Tricky tumors’ blood supply targeted
Lung cancer and the brain cancer glioblastoma multiforme are aggressive and notoriously difficult tumors to treat. If the tumors cannot be surgically removed, patients with these tumors typically survive only about one year after diagnosis. Both tumor types are resistant to radiation and are highly angiogenic (have rapidly growing blood vessels). Therefore, anti-angiogenesis therapies may help improve survival in these patients.
Eugenia Yazlovitskaya, Ph.D., and colleagues previously found that cytosolic phospholipase A2 (cPLA2) – an enzyme involved in the formation of lipid signaling molecules – promotes the proliferation of tumor blood vessels and contributes to cancer progression.
In the Sept. 22 Journal of the National Cancer Institute, they show that inhibiting cPLA2 (genetically and pharmacologically) in mouse models of brain and lung cancer attenuated the development of new blood vessels in these tumors and slowed or halted tumor progression due to down-regulation of the production of bioactive phospholipids. The results suggest that cPLA2 inhibition may be an effective strategy in treating patients with glioblastoma multiforme and lung cancer.
— Melissa Marino
Eyes offer view of memories
Individuals with schizophrenia often have memory impairments. Using direct measures – such as explicit recall and reaction times – to assess specific memory deficits can be problematic, because schizophrenia also affects other cognitive processes.
Stephan Heckers, M.D., and colleagues studied eye-movement behavior as an indirect measure of relational memory – a memory that two things are “connected.” They trained 35 patients with schizophrenia and 35 healthy participants to associate a single face with a particular background scene. In the test phase, the subjects viewed three faces on the scene and had to recall which was the matching face. Control subjects quickly and consistently looked at the matching face, whereas patients with schizophrenia were slower and less likely to look at the matching face. Direct measures also revealed memory impairment in the participants with schizophrenia.
The findings in the Oct. 1 issue of Biological Psychiatry provide new evidence for relational memory impairment in schizophrenia and suggest that tracking eye movement is a promising approach for studying relational memory.
— Leigh MacMillan
Getting selenium levels just right
Nuts, cereals, meat, fish and eggs supply the body with selenium, an essential trace element required for the proper function of many enzymes and antioxidant responses. Too little selenium causes disease and too much selenium is toxic, but the amount needed for optimal health has not been established.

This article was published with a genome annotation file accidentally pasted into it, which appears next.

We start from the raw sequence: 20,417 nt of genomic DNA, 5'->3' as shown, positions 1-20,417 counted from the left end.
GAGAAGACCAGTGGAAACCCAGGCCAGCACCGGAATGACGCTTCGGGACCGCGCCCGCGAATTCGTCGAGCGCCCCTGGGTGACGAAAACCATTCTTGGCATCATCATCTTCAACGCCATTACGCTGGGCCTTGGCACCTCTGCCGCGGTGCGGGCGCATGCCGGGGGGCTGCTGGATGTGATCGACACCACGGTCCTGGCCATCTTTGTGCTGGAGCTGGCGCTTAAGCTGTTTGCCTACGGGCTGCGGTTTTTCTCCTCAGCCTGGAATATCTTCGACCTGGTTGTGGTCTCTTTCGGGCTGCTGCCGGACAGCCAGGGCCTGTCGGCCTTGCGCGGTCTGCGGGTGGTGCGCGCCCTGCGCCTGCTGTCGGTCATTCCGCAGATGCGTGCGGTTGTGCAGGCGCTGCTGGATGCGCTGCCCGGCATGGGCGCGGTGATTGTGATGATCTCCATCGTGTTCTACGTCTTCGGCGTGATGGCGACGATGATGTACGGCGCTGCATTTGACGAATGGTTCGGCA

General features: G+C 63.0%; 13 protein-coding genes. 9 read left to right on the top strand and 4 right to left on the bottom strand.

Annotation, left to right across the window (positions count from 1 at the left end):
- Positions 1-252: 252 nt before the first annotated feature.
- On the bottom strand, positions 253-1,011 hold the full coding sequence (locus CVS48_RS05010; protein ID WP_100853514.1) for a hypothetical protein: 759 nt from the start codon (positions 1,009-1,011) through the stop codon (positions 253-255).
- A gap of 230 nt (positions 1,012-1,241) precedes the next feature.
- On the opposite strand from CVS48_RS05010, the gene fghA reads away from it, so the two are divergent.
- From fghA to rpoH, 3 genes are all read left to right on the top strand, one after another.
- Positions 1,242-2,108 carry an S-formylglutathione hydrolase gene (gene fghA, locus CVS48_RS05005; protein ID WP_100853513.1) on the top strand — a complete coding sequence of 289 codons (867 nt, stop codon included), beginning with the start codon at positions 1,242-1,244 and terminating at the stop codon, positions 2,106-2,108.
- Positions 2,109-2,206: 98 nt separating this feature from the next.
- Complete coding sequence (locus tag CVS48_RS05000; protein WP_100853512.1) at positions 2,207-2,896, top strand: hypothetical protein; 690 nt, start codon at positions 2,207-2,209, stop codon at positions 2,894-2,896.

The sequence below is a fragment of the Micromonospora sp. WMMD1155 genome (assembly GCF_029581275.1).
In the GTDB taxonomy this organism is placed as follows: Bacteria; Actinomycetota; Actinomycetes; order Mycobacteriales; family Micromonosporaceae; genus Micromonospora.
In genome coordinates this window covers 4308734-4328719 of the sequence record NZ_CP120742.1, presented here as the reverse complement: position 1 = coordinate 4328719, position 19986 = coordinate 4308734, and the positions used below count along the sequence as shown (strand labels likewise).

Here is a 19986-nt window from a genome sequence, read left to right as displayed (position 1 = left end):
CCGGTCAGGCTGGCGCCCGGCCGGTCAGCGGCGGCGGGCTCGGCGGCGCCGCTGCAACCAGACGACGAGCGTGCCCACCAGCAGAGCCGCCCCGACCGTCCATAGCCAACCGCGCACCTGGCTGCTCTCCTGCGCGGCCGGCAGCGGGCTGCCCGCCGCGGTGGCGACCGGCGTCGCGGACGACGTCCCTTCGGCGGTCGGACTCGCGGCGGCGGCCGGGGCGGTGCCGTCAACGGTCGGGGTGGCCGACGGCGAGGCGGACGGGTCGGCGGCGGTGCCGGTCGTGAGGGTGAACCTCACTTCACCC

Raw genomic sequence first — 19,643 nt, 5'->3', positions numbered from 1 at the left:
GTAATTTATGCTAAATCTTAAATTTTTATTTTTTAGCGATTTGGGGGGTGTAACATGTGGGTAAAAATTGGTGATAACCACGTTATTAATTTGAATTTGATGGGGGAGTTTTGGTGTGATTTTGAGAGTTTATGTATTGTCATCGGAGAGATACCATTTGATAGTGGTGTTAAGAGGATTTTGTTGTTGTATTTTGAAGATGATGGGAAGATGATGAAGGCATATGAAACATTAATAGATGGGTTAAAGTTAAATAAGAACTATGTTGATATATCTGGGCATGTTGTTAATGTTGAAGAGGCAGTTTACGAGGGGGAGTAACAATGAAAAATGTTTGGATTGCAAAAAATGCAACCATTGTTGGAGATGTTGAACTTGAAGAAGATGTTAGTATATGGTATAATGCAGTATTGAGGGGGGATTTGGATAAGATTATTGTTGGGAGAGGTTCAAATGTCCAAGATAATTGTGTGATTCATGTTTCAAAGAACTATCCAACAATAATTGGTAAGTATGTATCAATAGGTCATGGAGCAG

Raymond Burk, M.D., and colleagues conducted a 40-week randomized trial of selenium supplementation in 98 healthy Chinese farmers who were selenium-deficient because of low dietary intake. The subjects received between 0 and 125 micrograms of supplemental selenium daily, and the investigators measured the blood levels of selenium and two selenoproteins: GPX and SEPP1.
The results, reported in the September issue of the American Journal of Clinical Nutrition, indicate that SEPP1 is the best blood biomarker for determining the optimum selenium intake. Based on the SEPP1 response to supplementation in the Chinese subjects, the researchers estimated that U.S. adults require 75 micrograms of selenium daily compared to the current recommendation of 55 micrograms daily.
— Leigh MacMillan
Maternal gene key to brain disorder
Although children with Angelman syndrome (AS) are often laughing and smiling, the disorder also causes severe intellectual disability, impaired speech, epilepsy, and movement and balance problems. AS is caused by loss of (or dysfunction in) UBE3A – a specific “housekeeping” protein that “tags” other proteins for degradation by the proteasome, a cellular “garbage disposal.”
To determine the distribution of UBE3A protein, Kevin Haas, M.D., Ph.D., and colleagues compared the brains and peripheral tissues of AS mice (in which the maternal copy of UBE3A was deleted) to mice with normal UBE3A expression (WT).
In the September issue of Neurobiology of Disease, they report that AS mice have loss of UBE3A throughout the brain, indicating that neuronal UBE3A comes almost exclusively from the maternally inherited copy. Expression of UBE3A in heart and liver was reduced more than the predicted 50 percent in AS compared to WT mice. The comprehensive examination of the distribution of this key protein may help direct future studies on the pathogenesis and potential treatment of AS.
— Melissa Marino
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